Equality of survivor's pensions for same-sex partners confirmed

Should a tribunal consider a Claimants long-term future loss of earnings if they did not expressly assert it?

The Supreme Court has recently ruled that survivor’s pensions, available under many occupational defined benefit pension schemes, should be available to same-sex surviving spouses and civil partners without limiting the pension to a scheme member’s service after 5 December 2005 (the day Civil Partnerships came into existence). 

The case of Walker v Innospec Limited and Others [2017] UKSC 47 concerned Mr Walker’s long legal battle with Innospec for confirmation that his husband (and previously civil partner) would receive a survivor’s pension (valued at the time at £45,700 per year) from the company’s pension scheme in the event he pre-deceased his husband. 

Under the scheme, like many occupational defined benefit pension schemes, a survivor’s pension was payable on the death of the member.  And similar to many other schemes, if a scheme member got married, either whilst a scheme member or at a later date, the member’s spouse would receive a pension of two thirds of the member’s pension. 

The Equality Act 2010 derives from an EU directive, which amongst others makes it unlawful for employers to discriminate on the grounds of sexual orientation.  However, Innospec had chosen to rely on an exemption to the Equality Act 2010.  Paragraph 18 of Schedule 9 of the Equality Act provides that it is lawful to prevent or restrict access to an occupational pension benefit (a) where the right to that benefit accrued before 5 December 2005 or (b) which is payable in respect of periods of service before that date.

Innospec argued that the survivor’s pension was referable to Mr Walker’s service, which was before December 2005.  As a result they argued the exemption applies and they would not be required to pay the survivor’s pension to Mr Walker’s male spouse.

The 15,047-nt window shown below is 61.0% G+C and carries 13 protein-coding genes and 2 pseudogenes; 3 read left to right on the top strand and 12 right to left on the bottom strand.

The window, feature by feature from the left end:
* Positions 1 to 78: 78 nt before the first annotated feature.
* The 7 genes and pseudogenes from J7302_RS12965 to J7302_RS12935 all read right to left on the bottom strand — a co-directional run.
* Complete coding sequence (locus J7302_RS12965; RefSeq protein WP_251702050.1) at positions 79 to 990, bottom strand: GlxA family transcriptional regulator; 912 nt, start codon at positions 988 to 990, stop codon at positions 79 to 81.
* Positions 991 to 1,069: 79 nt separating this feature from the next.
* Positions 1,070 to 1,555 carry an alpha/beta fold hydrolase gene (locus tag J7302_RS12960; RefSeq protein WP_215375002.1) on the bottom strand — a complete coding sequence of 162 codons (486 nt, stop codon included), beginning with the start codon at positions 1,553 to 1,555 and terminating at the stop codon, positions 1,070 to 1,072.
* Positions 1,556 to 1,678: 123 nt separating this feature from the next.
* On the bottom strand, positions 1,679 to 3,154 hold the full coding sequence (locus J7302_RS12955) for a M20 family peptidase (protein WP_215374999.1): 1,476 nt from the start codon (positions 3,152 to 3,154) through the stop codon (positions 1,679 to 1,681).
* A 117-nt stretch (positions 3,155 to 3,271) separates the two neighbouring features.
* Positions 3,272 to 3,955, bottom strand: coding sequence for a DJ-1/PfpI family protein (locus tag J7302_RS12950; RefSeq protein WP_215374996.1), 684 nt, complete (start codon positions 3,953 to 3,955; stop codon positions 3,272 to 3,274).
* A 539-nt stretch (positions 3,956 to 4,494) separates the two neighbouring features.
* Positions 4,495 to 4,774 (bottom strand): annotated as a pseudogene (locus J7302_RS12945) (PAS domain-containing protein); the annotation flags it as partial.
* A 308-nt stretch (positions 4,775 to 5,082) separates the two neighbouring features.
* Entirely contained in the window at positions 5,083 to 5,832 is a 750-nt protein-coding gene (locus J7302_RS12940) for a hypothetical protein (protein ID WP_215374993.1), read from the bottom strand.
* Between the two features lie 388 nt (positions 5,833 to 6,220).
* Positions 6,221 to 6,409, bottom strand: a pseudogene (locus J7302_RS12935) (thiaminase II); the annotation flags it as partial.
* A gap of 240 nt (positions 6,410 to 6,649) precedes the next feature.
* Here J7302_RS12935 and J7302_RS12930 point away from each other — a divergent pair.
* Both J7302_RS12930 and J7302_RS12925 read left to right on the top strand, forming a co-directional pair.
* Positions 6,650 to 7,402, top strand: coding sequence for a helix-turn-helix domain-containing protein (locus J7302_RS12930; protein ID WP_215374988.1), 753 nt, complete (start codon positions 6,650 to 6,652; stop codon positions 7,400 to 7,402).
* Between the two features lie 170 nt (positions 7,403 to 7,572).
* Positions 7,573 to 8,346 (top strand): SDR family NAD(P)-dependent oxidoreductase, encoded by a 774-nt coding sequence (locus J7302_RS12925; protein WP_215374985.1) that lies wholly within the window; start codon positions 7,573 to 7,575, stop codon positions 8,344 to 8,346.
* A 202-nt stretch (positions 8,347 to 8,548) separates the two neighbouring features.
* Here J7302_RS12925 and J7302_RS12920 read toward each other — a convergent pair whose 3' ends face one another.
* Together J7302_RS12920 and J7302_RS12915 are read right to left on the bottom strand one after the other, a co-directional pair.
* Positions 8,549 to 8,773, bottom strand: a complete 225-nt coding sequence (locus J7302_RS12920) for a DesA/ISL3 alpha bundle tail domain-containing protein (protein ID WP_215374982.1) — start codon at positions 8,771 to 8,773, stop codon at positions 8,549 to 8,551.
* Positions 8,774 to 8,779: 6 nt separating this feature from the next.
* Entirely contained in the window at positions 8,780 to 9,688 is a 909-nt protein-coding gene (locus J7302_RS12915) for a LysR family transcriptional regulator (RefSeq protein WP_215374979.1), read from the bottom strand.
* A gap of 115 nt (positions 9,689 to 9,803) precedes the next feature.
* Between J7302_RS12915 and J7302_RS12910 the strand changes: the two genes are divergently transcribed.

The Supreme Court considered the transposition of EU legislation into domestic law and the use of temporal limits – such as that introduced by the exemption, which allowed for unequal pension treatment if it related to service or benefit accrual before 5 December 2005. 

The Court explained the distinction drawn by the Court of Justice of the European Union between the retroactive application of legislation to past situations (which is prohibited unless expressly provided for) and its immediate application to continuing situations (which is generally permitted).  The Court equated non-discrimination rules applicable to pensions to a continuing situation, as the right to pension accumulates over time, and held that the entitlement to claim the survivor’s pension only arises at the point of the member’s death so unequal treatment in respect of historic service was contrary to EU law.

The Court held that insofar as the exemption in the Equality Act authorises a restriction of payment of survivor’s benefits based on periods of service before 5 December 2005, paragraph 18 of Schedule 9 of the Equality Act is incompatible with EU law and must be disapplied. 

In reaching its decision the Court focused on two points:

  1. If Mr Walker had decided to marry a woman (rather than a man) after his retirement, she would be entitled to a survivor’s pension after his death, regardless of the fact they were not married while he was an active contributing member of the Innospec pension scheme.  The point of unequal treatment therefore occurs at the time the pension falls to be paid, rather than the time the benefit was accruing. 
  2. No evidence had been provided to suggest that providing a survivor’s pension to same-sex spouses whilst limiting the pension to service after 5 December 2005 would produce “unacceptable economic or social consequences” for pension schemes.  Indeed with funded private sector schemes the cost of potentially providing a survivor’s pension to a member’s spouse would be built into the ongoing actuarial calculations of the value of a scheme’s liabilities, and would therefore have been built into the scheme’s contribution rates to ensure the scheme is adequately funded.

It is for this neutral cost reason that many trustees have not relied on the exemption in the Equality Act to restrict survivor’s pensions to a member’s post-5 December 2005 service.  However, to the extent that schemes have been relying on this exemption they will need to ensure future survivor’s pensions are not subject to such time limits on service and amend their scheme rules to clarify this.  They will also need to re-calculate all survivor’s pensions paid to civil partners or same-sex spouses without restriction to post-5 December 2005 service. 

If you require assistance please speak to your usual contact, or Gabrielle Holgate, Head of Pensions. 

 

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Gabrielle Holgate

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